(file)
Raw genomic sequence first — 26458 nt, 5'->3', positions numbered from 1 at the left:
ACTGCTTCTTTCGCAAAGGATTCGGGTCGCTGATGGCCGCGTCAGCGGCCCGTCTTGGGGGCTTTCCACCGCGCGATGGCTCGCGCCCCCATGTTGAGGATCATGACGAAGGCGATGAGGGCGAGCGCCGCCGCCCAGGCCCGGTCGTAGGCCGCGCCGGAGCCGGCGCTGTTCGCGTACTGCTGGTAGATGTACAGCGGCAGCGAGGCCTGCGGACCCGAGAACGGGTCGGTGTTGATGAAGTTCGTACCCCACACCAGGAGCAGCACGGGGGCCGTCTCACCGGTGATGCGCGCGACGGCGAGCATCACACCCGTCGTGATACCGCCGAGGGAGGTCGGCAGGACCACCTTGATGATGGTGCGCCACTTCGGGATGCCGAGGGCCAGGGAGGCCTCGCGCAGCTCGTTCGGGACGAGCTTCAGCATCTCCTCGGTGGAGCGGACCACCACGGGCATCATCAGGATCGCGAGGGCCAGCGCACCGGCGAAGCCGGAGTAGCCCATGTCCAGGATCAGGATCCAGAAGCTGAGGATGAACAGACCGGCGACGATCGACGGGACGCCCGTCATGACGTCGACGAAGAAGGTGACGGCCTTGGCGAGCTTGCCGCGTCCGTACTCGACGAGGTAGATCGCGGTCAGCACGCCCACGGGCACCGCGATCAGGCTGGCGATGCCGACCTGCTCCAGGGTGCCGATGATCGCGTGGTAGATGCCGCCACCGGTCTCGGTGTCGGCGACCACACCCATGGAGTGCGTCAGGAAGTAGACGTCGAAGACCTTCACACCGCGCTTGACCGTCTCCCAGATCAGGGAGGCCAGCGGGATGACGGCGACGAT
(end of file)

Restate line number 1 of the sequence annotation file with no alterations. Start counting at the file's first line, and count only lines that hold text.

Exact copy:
Raw genomic sequence first — 26458 nt, 5'->3', positions numbered from 1 at the left: